As a result, the state fined the Columbus Co pound $5000 for violating the law while noting that the pound had previously been fined $6500 in 2013 for the same violation.  That fine also occurred under the current manager who appears to kill at will, regardless of any dumb laws.

Gosh, I wonder how many shelter animals could be saved for $11,500?  I guess that’s not something Columbus Co is interested in finding out.

The county has 60 days to either file an appeal or pay up.  The lawsuit is, I presume, going forward.  And as far as I know, the county is standing by their man at the pound.

(Thanks Clarice for the link.)

State Finds Person Co Pound in Violation of Law

In 2014, the Person Co pound in NC took in nearly 1800 dogs and cats, killing 62% of them. The county’s website provides a link to Petfinder to see adoptable animals. Today on Petfinder, Person Co has 11 animals listed.  They’re doing the best they can, probably.

Or not.

Twice in recent days, representatives from the NC Department of Agriculture, which oversees animal shelters in the state, called the Person Co pound manager who they say admitted that the pound does not provide veterinary care to its animals nor does it hold them for at least 72 hours before killing – both of which constitute violations of state law.  The representatives apparently asked the manager if at any point she might like to try following the law and doing her job which, based upon the warning letter from the state, she appears to have nah’d:

PCAS’ shelter manager has stated her intention to willfully disregard or violate [both provisions of state law] in the future.

Wow.  I’ve heard of being confident in your feeling of job security but this is extraordinary.  I really want to try this “conflict resolution” approach on my boss but I’m hoping one of you will try it first and let me know how it goes.

WNCN reports:

According to notes taken by the Department of Agriculture, Kellie Oakley with Person County Animal Services said, “The shelter does not provide veterinary care. If the animal is not going to a rescue, it is euthanized.”

But how do you know a rescue isn’t going to pull the animal if you aren’t even waiting the 72 hours mandated by the state?  Oh right, because nobody rescues dead animals.  I see what you did there.  Another victory for the Cats Don’t Need Holding Periods crowd, I guess.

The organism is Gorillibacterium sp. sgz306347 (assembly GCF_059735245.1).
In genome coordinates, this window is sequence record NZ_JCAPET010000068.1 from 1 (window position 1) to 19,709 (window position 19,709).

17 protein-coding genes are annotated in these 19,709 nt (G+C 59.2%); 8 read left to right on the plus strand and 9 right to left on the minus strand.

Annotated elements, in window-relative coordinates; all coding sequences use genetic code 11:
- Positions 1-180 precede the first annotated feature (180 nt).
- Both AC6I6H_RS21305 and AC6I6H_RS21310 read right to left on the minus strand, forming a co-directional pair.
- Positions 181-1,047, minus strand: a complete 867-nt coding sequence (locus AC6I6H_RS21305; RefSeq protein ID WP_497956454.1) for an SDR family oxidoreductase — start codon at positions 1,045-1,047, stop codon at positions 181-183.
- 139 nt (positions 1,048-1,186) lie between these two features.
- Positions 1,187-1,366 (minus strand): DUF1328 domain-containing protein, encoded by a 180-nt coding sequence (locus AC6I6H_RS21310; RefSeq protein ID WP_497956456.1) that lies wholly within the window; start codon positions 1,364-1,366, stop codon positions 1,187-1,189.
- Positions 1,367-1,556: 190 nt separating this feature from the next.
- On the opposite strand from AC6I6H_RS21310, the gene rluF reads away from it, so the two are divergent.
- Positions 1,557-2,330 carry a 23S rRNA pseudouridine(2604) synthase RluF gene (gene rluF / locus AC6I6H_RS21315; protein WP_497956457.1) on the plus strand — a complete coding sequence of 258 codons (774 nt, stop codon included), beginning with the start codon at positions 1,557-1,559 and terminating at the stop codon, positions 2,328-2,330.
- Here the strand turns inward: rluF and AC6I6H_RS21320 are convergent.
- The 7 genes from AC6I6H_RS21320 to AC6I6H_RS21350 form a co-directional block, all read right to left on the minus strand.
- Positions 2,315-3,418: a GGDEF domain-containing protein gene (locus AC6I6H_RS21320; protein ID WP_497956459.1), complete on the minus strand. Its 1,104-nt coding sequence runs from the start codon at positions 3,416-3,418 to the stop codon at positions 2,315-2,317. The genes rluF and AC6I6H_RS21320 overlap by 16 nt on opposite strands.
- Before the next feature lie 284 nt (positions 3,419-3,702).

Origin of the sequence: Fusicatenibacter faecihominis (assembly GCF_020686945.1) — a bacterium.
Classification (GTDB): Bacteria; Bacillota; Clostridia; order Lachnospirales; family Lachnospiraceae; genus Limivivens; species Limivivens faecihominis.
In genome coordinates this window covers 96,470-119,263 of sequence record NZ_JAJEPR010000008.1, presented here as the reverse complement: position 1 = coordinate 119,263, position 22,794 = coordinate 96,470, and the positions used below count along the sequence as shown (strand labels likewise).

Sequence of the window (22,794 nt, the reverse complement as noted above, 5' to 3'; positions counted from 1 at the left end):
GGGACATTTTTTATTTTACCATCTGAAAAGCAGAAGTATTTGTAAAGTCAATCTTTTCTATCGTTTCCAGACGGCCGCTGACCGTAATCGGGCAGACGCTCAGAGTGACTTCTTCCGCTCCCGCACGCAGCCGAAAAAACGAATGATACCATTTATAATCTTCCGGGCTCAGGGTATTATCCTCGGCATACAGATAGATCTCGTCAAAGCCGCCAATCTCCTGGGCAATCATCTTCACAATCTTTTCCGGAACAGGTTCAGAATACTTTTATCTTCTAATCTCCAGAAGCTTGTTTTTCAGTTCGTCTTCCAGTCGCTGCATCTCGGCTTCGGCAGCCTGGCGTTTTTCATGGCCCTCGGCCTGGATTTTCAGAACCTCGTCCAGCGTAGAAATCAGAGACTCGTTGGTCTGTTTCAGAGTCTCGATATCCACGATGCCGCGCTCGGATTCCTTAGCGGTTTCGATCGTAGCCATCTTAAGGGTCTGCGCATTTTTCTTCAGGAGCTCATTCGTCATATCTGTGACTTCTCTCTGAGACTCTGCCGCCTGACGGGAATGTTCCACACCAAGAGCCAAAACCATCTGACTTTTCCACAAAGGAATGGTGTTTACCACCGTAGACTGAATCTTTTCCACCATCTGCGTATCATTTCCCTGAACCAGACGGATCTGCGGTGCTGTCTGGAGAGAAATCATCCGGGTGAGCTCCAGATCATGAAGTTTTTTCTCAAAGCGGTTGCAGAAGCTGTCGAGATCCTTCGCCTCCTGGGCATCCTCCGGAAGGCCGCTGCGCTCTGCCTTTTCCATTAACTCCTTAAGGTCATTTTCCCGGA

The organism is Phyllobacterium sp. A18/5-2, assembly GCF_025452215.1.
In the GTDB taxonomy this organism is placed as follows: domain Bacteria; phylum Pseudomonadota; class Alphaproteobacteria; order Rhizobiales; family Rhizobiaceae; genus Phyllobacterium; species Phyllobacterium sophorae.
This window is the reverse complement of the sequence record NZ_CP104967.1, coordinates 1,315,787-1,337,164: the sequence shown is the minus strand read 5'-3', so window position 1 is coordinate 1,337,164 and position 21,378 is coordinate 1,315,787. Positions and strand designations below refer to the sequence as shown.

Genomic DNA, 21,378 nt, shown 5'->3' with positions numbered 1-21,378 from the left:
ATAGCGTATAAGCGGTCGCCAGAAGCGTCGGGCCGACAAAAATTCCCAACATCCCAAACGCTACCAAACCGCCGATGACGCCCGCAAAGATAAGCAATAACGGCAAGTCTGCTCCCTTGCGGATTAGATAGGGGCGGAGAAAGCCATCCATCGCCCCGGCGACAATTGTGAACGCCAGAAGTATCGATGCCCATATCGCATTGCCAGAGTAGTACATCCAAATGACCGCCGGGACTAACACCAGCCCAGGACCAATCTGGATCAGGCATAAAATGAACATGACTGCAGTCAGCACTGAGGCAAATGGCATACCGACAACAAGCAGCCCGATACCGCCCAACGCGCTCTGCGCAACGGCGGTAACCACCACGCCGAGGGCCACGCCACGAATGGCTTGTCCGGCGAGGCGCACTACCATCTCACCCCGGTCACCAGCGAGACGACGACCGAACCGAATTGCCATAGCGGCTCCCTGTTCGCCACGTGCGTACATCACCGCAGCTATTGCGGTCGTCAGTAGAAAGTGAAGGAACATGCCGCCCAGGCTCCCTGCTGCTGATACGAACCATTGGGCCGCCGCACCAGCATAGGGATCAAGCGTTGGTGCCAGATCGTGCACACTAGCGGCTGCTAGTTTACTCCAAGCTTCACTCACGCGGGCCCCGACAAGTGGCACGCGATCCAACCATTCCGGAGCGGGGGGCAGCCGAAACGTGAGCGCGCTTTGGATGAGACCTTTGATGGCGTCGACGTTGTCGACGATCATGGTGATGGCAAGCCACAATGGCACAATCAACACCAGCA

The state has given the Person Co pound 14 days to bring its written protocols and practices into compliance with the law.  If the pound fails to comply, disciplinary action may be taken which might include the suspension or revocation of the pound’s license to operate.  The animals should be so lucky.

(Thanks Clarice for the link.)

San Diego Co Shelter Vet Files Whistleblower Retaliation Lawsuit

Dr. Bruce Cauble, a California veterinarian who worked at San Diego County’s three shelters since 2002, has filed a whistleblower retaliation lawsuit against the county.  Named in the lawsuit is deputy director and medical operations manager David Johnson, a registered veterinary technician who oversees the medical portion of the three county shelters.  The lawsuit alleges that Johnson’s mismanagement resulted in a number of serious issues and when the three county vets, including Dr. Cauble, spoke out about the problems, they were each transferred to the shelter farthest from their homes.  The allegations include:

  • Dogs housed in unheated concrete kennels where the temperature sometimes dropped below 50 degrees.  A boiler that was supposed to provide heat for the floors was often broken and management failed to have it repaired in a timely manner.  Staff referred to these chronically cold dogs as “ice puppies”.
  • Staff hosed down the ice puppies’ kennels with the dogs still inside, wetting down the pets and any towels that had been given to them for warmth.
  • Management failed to provide an adequate supply of pain medications and food for the animals in the medical ward and Dr. Cauble witnessed suffering as a result.
  • None of the three shelters’ x-ray machines were properly inspected or licensed, as required by law.  The staff did not have radiation monitoring badges.  When Dr. Cauble brought these issues to the attention of Mr. Johnson, he responded by threatening to shut down all x-ray activity but in fact, directed staff to continue using the unlicensed machines.